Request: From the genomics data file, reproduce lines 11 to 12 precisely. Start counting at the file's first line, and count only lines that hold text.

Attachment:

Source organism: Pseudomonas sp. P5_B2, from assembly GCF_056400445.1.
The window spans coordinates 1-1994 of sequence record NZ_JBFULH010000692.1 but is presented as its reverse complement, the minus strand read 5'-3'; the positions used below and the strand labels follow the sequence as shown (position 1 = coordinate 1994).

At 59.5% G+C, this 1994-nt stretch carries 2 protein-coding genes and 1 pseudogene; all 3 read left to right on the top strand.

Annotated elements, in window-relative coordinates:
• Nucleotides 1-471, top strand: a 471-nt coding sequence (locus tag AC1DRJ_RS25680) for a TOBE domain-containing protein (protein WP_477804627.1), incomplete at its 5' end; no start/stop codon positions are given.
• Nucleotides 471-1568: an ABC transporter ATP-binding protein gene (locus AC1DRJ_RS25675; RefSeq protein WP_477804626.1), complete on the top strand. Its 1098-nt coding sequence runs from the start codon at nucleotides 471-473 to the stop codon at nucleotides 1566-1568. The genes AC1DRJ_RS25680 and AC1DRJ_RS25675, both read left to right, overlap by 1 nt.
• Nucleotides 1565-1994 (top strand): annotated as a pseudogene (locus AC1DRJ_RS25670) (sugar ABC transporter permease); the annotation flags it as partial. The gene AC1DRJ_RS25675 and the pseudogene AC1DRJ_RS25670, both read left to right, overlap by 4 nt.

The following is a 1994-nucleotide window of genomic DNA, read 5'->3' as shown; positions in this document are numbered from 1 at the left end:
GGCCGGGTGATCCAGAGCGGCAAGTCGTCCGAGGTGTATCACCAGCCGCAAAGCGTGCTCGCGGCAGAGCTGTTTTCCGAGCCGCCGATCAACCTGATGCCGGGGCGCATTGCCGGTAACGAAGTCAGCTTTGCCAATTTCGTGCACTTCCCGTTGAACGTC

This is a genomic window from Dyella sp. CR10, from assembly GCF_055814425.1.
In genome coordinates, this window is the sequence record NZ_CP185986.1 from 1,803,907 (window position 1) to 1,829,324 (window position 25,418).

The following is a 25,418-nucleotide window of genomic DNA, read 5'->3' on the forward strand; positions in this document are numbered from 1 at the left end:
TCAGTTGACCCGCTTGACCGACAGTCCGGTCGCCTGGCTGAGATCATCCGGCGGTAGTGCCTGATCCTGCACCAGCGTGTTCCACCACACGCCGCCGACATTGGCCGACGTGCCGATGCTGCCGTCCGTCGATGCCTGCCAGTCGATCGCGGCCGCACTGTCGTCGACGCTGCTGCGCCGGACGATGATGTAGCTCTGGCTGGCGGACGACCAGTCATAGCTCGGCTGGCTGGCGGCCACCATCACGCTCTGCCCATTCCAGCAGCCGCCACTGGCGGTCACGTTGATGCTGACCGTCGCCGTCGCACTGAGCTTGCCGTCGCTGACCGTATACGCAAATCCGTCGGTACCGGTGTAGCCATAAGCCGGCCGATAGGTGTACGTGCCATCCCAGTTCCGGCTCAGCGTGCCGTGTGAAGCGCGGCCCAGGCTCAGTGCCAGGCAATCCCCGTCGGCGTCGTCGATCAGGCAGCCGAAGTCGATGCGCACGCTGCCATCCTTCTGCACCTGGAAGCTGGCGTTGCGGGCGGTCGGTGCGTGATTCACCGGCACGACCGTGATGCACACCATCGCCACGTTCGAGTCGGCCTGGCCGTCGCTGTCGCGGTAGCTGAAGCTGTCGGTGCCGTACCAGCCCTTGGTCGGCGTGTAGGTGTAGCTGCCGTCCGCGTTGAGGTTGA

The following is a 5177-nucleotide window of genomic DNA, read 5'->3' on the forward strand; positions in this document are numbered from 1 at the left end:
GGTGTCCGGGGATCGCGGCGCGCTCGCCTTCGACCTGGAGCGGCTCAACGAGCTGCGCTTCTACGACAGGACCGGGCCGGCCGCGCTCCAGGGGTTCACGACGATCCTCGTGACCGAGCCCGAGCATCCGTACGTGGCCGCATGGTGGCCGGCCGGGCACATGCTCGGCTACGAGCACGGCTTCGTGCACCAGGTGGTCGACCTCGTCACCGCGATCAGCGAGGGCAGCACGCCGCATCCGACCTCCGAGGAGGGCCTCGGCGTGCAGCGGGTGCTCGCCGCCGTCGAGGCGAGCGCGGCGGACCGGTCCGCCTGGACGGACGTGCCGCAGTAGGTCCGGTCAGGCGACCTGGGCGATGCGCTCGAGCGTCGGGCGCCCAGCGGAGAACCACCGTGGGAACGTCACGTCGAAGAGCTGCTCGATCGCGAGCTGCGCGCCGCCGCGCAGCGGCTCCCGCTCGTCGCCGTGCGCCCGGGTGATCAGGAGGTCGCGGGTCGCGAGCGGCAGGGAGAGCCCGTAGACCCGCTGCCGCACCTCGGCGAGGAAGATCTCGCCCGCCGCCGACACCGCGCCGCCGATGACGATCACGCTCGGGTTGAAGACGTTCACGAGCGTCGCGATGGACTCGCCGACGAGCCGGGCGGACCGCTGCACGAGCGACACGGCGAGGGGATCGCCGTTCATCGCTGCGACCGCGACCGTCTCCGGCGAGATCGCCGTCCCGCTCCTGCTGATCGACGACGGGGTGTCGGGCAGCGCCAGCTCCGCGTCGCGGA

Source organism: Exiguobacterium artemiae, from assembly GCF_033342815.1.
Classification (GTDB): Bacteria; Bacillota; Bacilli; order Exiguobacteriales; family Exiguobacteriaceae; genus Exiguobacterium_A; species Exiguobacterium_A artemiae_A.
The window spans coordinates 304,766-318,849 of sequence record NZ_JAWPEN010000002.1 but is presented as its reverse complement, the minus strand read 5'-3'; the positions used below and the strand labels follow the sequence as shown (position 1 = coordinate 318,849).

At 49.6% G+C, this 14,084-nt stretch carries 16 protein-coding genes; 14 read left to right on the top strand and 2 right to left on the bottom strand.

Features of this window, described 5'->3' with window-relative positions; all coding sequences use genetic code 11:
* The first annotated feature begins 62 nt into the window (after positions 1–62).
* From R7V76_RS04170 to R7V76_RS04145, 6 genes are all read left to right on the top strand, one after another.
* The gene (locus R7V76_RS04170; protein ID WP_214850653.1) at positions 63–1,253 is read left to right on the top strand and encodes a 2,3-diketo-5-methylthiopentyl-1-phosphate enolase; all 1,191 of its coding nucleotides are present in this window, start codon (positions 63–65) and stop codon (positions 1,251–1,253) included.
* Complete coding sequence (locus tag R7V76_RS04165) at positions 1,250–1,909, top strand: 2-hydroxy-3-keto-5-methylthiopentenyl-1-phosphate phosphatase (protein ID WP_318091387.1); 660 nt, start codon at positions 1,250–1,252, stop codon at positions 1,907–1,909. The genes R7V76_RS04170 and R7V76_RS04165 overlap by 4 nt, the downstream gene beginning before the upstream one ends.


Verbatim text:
In genome coordinates, this window is the sequence record NZ_CP185986.1 from 1,803,907 (window position 1) to 1,829,324 (window position 25,418).

The following is a 25,418-nucleotide window of genomic DNA, read 5'->3' on the forward strand; positions in this document are numbered from 1 at the left end: